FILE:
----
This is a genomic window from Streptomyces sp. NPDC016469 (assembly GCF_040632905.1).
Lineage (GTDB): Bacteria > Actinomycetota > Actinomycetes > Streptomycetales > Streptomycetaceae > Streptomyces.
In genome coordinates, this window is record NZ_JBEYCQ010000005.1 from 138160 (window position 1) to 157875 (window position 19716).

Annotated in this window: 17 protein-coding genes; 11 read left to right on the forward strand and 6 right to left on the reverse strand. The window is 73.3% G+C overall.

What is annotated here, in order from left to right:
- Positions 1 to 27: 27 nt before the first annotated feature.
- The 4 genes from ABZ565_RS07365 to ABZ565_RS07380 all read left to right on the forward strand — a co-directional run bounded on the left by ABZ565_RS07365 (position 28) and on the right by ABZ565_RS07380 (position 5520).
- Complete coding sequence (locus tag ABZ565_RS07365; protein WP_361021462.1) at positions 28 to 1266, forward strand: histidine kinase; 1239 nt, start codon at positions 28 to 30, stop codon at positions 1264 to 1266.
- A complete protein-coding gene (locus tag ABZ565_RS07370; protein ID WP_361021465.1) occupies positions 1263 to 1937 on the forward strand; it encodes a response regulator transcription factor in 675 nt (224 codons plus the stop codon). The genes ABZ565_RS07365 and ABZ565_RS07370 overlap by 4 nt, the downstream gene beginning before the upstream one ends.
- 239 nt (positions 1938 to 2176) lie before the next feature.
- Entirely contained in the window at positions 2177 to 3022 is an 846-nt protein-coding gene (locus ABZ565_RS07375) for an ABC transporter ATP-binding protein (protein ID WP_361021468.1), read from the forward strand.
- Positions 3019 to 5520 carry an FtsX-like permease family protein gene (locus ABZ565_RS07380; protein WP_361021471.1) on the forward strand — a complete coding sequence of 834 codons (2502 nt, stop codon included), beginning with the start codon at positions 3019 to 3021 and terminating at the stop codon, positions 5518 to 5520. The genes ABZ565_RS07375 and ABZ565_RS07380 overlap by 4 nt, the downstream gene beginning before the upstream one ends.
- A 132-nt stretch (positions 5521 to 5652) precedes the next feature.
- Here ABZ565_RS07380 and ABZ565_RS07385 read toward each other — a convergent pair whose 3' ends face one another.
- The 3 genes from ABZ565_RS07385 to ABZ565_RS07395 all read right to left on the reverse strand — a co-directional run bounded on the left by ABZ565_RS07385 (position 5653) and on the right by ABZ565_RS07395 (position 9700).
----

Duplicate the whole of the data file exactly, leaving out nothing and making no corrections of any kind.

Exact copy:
This is a genomic window from Streptomyces sp. NPDC016469 (assembly GCF_040632905.1).
Lineage (GTDB): Bacteria > Actinomycetota > Actinomycetes > Streptomycetales > Streptomycetaceae > Streptomyces.
In genome coordinates, this window is record NZ_JBEYCQ010000005.1 from 138160 (window position 1) to 157875 (window position 19716).

Annotated in this window: 17 protein-coding genes; 11 read left to right on the forward strand and 6 right to left on the reverse strand. The window is 73.3% G+C overall.

What is annotated here, in order from left to right:
- Positions 1 to 27: 27 nt before the first annotated feature.
- The 4 genes from ABZ565_RS07365 to ABZ565_RS07380 all read left to right on the forward strand — a co-directional run bounded on the left by ABZ565_RS07365 (position 28) and on the right by ABZ565_RS07380 (position 5520).
- Complete coding sequence (locus tag ABZ565_RS07365; protein WP_361021462.1) at positions 28 to 1266, forward strand: histidine kinase; 1239 nt, start codon at positions 28 to 30, stop codon at positions 1264 to 1266.
- A complete protein-coding gene (locus tag ABZ565_RS07370; protein ID WP_361021465.1) occupies positions 1263 to 1937 on the forward strand; it encodes a response regulator transcription factor in 675 nt (224 codons plus the stop codon). The genes ABZ565_RS07365 and ABZ565_RS07370 overlap by 4 nt, the downstream gene beginning before the upstream one ends.
- 239 nt (positions 1938 to 2176) lie before the next feature.
- Entirely contained in the window at positions 2177 to 3022 is an 846-nt protein-coding gene (locus ABZ565_RS07375) for an ABC transporter ATP-binding protein (protein ID WP_361021468.1), read from the forward strand.
- Positions 3019 to 5520 carry an FtsX-like permease family protein gene (locus ABZ565_RS07380; protein WP_361021471.1) on the forward strand — a complete coding sequence of 834 codons (2502 nt, stop codon included), beginning with the start codon at positions 3019 to 3021 and terminating at the stop codon, positions 5518 to 5520. The genes ABZ565_RS07375 and ABZ565_RS07380 overlap by 4 nt, the downstream gene beginning before the upstream one ends.
- A 132-nt stretch (positions 5521 to 5652) precedes the next feature.
- Here ABZ565_RS07380 and ABZ565_RS07385 read toward each other — a convergent pair whose 3' ends face one another.
- The 3 genes from ABZ565_RS07385 to ABZ565_RS07395 all read right to left on the reverse strand — a co-directional run bounded on the left by ABZ565_RS07385 (position 5653) and on the right by ABZ565_RS07395 (position 9700).